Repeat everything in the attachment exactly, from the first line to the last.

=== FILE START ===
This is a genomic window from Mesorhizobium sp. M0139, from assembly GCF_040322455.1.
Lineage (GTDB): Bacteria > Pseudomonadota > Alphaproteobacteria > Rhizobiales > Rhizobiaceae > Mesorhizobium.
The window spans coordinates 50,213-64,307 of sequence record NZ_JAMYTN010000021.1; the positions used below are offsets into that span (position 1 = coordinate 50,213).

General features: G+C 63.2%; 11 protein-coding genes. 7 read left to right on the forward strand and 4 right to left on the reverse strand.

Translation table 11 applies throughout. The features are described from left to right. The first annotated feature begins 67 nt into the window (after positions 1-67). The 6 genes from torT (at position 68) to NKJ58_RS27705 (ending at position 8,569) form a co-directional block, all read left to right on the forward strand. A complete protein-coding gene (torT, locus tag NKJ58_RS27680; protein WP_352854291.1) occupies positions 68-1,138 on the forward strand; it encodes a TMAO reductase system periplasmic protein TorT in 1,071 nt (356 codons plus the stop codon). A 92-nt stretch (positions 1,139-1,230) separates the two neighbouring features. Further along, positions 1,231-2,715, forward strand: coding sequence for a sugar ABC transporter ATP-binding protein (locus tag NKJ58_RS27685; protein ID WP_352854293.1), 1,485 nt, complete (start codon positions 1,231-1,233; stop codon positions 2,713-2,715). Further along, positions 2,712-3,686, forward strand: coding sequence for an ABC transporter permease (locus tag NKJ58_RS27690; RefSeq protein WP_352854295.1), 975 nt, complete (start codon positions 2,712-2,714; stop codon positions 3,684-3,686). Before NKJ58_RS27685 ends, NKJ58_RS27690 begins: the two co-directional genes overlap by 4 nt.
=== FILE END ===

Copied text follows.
This is a genomic window from Mesorhizobium sp. M0139, from assembly GCF_040322455.1.
Lineage (GTDB): Bacteria > Pseudomonadota > Alphaproteobacteria > Rhizobiales > Rhizobiaceae > Mesorhizobium.
The window spans coordinates 50,213-64,307 of sequence record NZ_JAMYTN010000021.1; the positions used below are offsets into that span (position 1 = coordinate 50,213).

General features: G+C 63.2%; 11 protein-coding genes. 7 read left to right on the forward strand and 4 right to left on the reverse strand.

Translation table 11 applies throughout. The features are described from left to right. The first annotated feature begins 67 nt into the window (after positions 1-67). The 6 genes from torT (at position 68) to NKJ58_RS27705 (ending at position 8,569) form a co-directional block, all read left to right on the forward strand. A complete protein-coding gene (torT, locus tag NKJ58_RS27680; protein WP_352854291.1) occupies positions 68-1,138 on the forward strand; it encodes a TMAO reductase system periplasmic protein TorT in 1,071 nt (356 codons plus the stop codon). A 92-nt stretch (positions 1,139-1,230) separates the two neighbouring features. Further along, positions 1,231-2,715, forward strand: coding sequence for a sugar ABC transporter ATP-binding protein (locus tag NKJ58_RS27685; protein ID WP_352854293.1), 1,485 nt, complete (start codon positions 1,231-1,233; stop codon positions 2,713-2,715). Further along, positions 2,712-3,686, forward strand: coding sequence for an ABC transporter permease (locus tag NKJ58_RS27690; RefSeq protein WP_352854295.1), 975 nt, complete (start codon positions 2,712-2,714; stop codon positions 3,684-3,686). Before NKJ58_RS27685 ends, NKJ58_RS27690 begins: the two co-directional genes overlap by 4 nt.